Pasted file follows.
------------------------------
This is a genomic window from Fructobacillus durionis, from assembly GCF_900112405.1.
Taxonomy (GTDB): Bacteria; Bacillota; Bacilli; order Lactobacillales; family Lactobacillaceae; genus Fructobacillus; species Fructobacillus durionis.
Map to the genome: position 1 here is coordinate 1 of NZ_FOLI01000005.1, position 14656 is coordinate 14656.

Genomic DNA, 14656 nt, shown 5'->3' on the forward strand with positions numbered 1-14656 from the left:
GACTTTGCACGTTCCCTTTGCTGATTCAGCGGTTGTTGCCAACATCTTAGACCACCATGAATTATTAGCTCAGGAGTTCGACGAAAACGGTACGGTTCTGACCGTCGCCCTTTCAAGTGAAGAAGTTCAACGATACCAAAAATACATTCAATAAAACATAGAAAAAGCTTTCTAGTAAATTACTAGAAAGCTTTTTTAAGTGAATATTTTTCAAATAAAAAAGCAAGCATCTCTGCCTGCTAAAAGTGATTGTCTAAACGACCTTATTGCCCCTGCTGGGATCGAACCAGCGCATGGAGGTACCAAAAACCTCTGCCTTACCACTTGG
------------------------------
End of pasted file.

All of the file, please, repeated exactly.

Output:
This is a genomic window from Fructobacillus durionis, from assembly GCF_900112405.1.
Taxonomy (GTDB): Bacteria; Bacillota; Bacilli; order Lactobacillales; family Lactobacillaceae; genus Fructobacillus; species Fructobacillus durionis.
Map to the genome: position 1 here is coordinate 1 of NZ_FOLI01000005.1, position 14656 is coordinate 14656.

Genomic DNA, 14656 nt, shown 5'->3' on the forward strand with positions numbered 1-14656 from the left:
GACTTTGCACGTTCCCTTTGCTGATTCAGCGGTTGTTGCCAACATCTTAGACCACCATGAATTATTAGCTCAGGAGTTCGACGAAAACGGTACGGTTCTGACCGTCGCCCTTTCAAGTGAAGAAGTTCAACGATACCAAAAATACATTCAATAAAACATAGAAAAAGCTTTCTAGTAAATTACTAGAAAGCTTTTTTAAGTGAATATTTTTCAAATAAAAAAGCAAGCATCTCTGCCTGCTAAAAGTGATTGTCTAAACGACCTTATTGCCCCTGCTGGGATCGAACCAGCGCATGGAGGTACCAAAAACCTCTGCCTTACCACTTGG